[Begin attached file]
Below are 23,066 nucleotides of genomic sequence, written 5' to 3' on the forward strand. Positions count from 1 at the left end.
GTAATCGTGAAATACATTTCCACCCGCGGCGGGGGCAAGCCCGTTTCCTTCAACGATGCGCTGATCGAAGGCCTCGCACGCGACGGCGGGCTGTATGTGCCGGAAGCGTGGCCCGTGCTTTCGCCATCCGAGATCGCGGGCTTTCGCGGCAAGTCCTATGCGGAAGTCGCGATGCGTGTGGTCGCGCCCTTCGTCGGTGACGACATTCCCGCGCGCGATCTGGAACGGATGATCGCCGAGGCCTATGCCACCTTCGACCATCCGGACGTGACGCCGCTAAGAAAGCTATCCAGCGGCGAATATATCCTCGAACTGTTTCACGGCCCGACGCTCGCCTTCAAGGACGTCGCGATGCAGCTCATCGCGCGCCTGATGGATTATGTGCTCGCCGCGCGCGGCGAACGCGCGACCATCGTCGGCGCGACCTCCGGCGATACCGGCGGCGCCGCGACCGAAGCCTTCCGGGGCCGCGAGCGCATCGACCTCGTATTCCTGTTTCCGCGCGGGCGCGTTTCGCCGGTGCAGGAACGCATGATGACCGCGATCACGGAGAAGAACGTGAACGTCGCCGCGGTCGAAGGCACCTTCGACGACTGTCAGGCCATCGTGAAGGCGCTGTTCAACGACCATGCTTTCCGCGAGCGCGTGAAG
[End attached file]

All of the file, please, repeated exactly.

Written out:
Below are 23,066 nucleotides of genomic sequence, written 5' to 3' on the forward strand. Positions count from 1 at the left end.
GTAATCGTGAAATACATTTCCACCCGCGGCGGGGGCAAGCCCGTTTCCTTCAACGATGCGCTGATCGAAGGCCTCGCACGCGACGGCGGGCTGTATGTGCCGGAAGCGTGGCCCGTGCTTTCGCCATCCGAGATCGCGGGCTTTCGCGGCAAGTCCTATGCGGAAGTCGCGATGCGTGTGGTCGCGCCCTTCGTCGGTGACGACATTCCCGCGCGCGATCTGGAACGGATGATCGCCGAGGCCTATGCCACCTTCGACCATCCGGACGTGACGCCGCTAAGAAAGCTATCCAGCGGCGAATATATCCTCGAACTGTTTCACGGCCCGACGCTCGCCTTCAAGGACGTCGCGATGCAGCTCATCGCGCGCCTGATGGATTATGTGCTCGCCGCGCGCGGCGAACGCGCGACCATCGTCGGCGCGACCTCCGGCGATACCGGCGGCGCCGCGACCGAAGCCTTCCGGGGCCGCGAGCGCATCGACCTCGTATTCCTGTTTCCGCGCGGGCGCGTTTCGCCGGTGCAGGAACGCATGATGACCGCGATCACGGAGAAGAACGTGAACGTCGCCGCGGTCGAAGGCACCTTCGACGACTGTCAGGCCATCGTGAAGGCGCTGTTCAACGACCATGCTTTCCGCGAGCGCGTGAAG